Jin Joo-Hye is the happy, outgoing, new student at the university- a perfect replica of Wol-Ha – who shows up a year after Wol-Ha’s death. She joins the art club despite the fact that she has never been to an arts academy before and her artistic skills are quite lacking. Her English results are what got her admitted to the school. Because her father owned a small restaurant in Canada she had considered being a Food Nutritionist major but switched to being a Western Arts major because she claims to “like the smell of the paint” – something Wol-Ha had enjoyed, as well.
Twenty-five year old Nam Tae-Hyun (better known as Taehyun), the man who plays the part of poor, tormented Lee Kang-Woo, began his entertainment career as a singer/songwriter. From competing in the reality program Win: Who Is Next, he became a member of the group Winner for which he co-composed three songs for their debut album which topped several charts. In 2015 he made his acting debut in the webdrama Midnight Girl. In October of 2016 the entertainment company he was with announced he would be stopping promotional activities in order to receive mental health treatment. The following month he withdrew from Winner and terminated his contract with YG Entertainment. The next day, on his Instagram account, he posted a handwritten letter apologizing to his fans and thanking them with a promise to return. True to his word, he surfaced a few months later with his new band, South Club. He was a radio DJ for just shy of a year, quitting only to focus more on his music. Sadly, after the death of actress/singer/model Choi Jin-Ri, better know as Sulli, (on October 14, 2019) Taehyun asked netizens to stop their cyber bullying (police determined her death was a suicide likely caused by cyber bullying) and stated he had previously attempted suicide. Poor guy. I wish him well.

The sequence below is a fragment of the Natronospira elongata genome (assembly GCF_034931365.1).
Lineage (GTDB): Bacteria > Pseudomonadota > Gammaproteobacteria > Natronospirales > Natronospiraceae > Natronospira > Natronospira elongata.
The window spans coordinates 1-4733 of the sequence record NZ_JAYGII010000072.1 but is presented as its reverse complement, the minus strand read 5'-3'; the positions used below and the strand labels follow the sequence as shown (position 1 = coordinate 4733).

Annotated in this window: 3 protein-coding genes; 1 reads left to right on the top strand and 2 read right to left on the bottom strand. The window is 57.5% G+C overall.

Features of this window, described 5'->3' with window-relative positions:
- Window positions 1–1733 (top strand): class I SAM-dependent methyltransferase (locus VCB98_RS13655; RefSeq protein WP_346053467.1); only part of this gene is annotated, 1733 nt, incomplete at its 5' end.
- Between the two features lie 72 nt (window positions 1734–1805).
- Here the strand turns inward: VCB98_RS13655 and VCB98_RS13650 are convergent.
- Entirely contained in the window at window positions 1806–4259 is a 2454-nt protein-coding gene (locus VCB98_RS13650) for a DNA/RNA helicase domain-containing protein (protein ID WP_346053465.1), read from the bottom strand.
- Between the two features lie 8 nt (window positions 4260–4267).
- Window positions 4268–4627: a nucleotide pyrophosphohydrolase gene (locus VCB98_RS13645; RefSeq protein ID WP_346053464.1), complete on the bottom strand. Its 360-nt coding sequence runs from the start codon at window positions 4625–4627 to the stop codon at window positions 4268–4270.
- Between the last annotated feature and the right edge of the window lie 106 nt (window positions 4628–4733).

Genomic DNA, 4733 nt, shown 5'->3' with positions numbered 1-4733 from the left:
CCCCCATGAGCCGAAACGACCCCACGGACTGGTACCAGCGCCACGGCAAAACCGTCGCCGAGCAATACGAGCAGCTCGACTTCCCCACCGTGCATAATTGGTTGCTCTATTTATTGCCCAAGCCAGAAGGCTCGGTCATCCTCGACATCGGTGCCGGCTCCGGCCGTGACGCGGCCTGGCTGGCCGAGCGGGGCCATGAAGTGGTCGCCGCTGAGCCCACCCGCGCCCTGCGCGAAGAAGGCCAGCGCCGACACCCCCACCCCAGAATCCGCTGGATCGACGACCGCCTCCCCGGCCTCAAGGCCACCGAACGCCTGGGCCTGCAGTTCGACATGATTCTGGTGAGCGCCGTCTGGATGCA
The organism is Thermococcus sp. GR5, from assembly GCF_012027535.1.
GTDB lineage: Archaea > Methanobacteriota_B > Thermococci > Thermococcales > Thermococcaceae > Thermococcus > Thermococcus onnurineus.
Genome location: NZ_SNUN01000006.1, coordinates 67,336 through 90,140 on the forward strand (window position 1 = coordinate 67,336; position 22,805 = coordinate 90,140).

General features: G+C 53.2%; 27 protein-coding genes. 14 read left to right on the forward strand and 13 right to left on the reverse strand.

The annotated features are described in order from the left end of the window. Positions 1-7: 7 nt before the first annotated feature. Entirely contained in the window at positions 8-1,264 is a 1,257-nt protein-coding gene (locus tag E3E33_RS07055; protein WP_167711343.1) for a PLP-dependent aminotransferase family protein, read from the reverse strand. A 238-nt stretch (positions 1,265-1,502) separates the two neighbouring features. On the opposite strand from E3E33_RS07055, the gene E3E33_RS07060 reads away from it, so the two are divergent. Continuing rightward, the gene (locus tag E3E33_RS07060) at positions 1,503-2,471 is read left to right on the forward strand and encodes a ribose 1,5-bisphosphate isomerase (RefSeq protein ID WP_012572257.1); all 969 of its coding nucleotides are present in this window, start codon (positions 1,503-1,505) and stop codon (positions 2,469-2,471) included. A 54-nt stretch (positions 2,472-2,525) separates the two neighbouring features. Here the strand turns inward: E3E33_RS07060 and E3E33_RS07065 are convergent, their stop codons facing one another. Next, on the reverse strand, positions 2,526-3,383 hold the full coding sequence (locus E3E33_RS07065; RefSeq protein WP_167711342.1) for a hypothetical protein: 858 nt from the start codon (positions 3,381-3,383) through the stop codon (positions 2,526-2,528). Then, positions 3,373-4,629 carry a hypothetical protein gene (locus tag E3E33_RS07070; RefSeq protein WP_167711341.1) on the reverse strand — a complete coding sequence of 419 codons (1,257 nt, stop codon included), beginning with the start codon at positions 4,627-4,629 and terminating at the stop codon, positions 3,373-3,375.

I was surprised to find out Kim Soo-Yun, the actress who plays both Song Wol-Ha and Jin Joo-Hye, is 30 years old! Put her in a high school girl’s uniform and she could sincerely pass for half that! Soo-Yun attended Do Geum Women’s University as a Broadcasting major in the Entertainment Department. She made her acting debut in the 2011 TV drama Real School! I think the woman is absolutely gorgeous. No wonder she’s also a model.